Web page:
Sean R. WomackFellow
LIFE Fellow since 2018, University of Virginia
UVA Fellow Speaker
I am a doctoral student in clinical psychology at the University of Virginia. I graduated from the University of Pittsburgh in 2014 with my B.S. in psychology. Broadly speaking, my research examines environmental contributions to the development of conduct problems, delinquency, and substance use in youth living in low-SES families. One environmental factor that I am particularly interested in studying is turbulence, or events that cause temporary or permanent disruption to the day-to-day structure and routines of a family system. Turbulent events include but aren’t limited to residential mobility, family structure instability, parental incarceration, and financial. My research seeks to answer the following questions. How to we quantify instability in childhood? What is the association between instability in childhood and the development of maladaptive behaviors? Are there particular developmental periods at which exposure to instability is more or less impactful? What are the mechanisms by which instability impacts child development? I am also interested in longitudinal data analysis and quantitative methods. My clinical interests include family-based interventions for behavior problems and couple’s therapy.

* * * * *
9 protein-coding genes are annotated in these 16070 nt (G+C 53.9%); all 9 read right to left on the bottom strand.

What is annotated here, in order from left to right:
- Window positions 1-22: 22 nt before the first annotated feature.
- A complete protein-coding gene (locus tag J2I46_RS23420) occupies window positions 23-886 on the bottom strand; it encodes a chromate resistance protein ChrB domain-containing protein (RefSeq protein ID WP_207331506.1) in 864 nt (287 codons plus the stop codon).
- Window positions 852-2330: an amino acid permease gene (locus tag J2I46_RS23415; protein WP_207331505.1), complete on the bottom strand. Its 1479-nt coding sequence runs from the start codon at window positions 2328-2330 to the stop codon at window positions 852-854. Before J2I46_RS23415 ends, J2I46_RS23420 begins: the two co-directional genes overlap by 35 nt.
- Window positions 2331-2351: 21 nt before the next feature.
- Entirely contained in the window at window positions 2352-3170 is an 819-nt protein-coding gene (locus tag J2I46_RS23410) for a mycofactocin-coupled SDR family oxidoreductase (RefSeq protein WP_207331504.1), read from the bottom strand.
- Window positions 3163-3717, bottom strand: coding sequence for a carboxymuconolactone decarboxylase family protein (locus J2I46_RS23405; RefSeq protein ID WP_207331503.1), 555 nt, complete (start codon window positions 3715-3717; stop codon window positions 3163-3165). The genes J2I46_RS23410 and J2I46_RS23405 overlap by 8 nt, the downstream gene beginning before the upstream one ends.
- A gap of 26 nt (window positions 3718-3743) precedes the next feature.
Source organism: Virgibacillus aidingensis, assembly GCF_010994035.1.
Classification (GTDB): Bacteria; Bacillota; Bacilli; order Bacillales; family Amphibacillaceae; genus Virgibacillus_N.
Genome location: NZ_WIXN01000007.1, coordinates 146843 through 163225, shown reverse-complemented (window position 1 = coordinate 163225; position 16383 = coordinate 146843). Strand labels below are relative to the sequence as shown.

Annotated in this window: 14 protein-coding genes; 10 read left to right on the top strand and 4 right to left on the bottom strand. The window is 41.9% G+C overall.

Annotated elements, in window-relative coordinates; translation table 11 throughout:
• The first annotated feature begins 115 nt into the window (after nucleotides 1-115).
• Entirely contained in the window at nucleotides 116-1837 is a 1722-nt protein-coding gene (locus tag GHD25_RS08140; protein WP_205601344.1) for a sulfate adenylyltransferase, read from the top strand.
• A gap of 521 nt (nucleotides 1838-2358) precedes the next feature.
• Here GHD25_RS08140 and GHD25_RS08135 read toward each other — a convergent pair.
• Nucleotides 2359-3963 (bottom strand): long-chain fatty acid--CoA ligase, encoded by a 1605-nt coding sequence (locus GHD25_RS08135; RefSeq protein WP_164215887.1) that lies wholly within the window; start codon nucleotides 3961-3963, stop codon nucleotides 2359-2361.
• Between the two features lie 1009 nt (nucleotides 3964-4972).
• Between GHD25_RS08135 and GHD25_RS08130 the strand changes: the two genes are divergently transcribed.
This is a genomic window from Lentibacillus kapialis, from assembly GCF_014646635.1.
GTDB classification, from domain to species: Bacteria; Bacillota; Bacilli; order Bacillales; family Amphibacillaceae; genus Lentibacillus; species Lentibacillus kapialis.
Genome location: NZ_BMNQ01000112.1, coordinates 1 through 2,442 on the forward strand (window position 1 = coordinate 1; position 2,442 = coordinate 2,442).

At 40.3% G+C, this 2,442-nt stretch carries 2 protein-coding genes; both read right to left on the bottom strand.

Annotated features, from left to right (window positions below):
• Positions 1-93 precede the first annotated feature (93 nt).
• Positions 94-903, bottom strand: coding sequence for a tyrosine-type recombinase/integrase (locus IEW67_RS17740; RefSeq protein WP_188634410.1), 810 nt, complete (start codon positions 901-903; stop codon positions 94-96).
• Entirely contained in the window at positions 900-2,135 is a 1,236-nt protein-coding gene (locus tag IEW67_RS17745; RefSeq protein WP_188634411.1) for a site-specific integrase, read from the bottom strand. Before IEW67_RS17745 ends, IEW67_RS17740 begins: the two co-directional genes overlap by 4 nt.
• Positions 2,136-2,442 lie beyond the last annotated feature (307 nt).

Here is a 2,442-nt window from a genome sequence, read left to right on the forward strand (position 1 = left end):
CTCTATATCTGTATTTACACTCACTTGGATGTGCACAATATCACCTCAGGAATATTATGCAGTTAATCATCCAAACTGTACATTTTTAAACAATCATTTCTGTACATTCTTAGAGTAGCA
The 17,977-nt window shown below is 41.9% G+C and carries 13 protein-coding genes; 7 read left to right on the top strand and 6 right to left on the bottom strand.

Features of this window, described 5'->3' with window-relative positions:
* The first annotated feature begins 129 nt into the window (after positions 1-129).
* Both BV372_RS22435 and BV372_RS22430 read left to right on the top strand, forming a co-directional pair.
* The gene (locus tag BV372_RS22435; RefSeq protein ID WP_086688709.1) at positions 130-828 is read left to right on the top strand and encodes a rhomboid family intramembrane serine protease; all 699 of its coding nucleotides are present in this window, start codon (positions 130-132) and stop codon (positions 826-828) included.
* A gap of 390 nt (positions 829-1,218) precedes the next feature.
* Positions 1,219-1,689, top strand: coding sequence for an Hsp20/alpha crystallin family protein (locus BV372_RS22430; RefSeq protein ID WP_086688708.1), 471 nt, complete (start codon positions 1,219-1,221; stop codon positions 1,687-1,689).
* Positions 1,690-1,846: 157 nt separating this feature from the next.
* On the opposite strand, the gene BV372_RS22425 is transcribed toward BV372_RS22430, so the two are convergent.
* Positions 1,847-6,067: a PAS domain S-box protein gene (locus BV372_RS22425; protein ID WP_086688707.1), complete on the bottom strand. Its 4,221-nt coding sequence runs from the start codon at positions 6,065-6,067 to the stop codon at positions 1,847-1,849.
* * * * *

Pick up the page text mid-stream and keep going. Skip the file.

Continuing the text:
Womack, S. R., Clifford, S., Wilson, M. N., Shaw, D. S., & Lemery-Chalfant, K. (2021). Genetic moderation of the association between early family instability and trajectories of aggressive behaviors from middle childhood to adolescence. Behavior Genetics, 51, 476–491. https://doi.org/10.1007/s10519-021-10069-5
Savell, S. M., Womack, S. R., Wilson, M. N., Shaw, D. S., & Dishion, T. J. (2019). Considering the role of early discrimination experiences and the parent–child relationship in the development of disruptive behaviors in adolescence. Infant Mental Health Journal, 40, 98–112. https://doi.org/10.1002/imhj.21752
Womack, S. R., Taraban, L. T., Shaw, D. S., Wilson, M. N., & Dishion, T. J. (2019). Family turbulence and child internalizing and externalizing behaviors: Moderation of effects by race. Child Development, 90(6), e729–e744. https://doi.org/10.1111/cdev.13103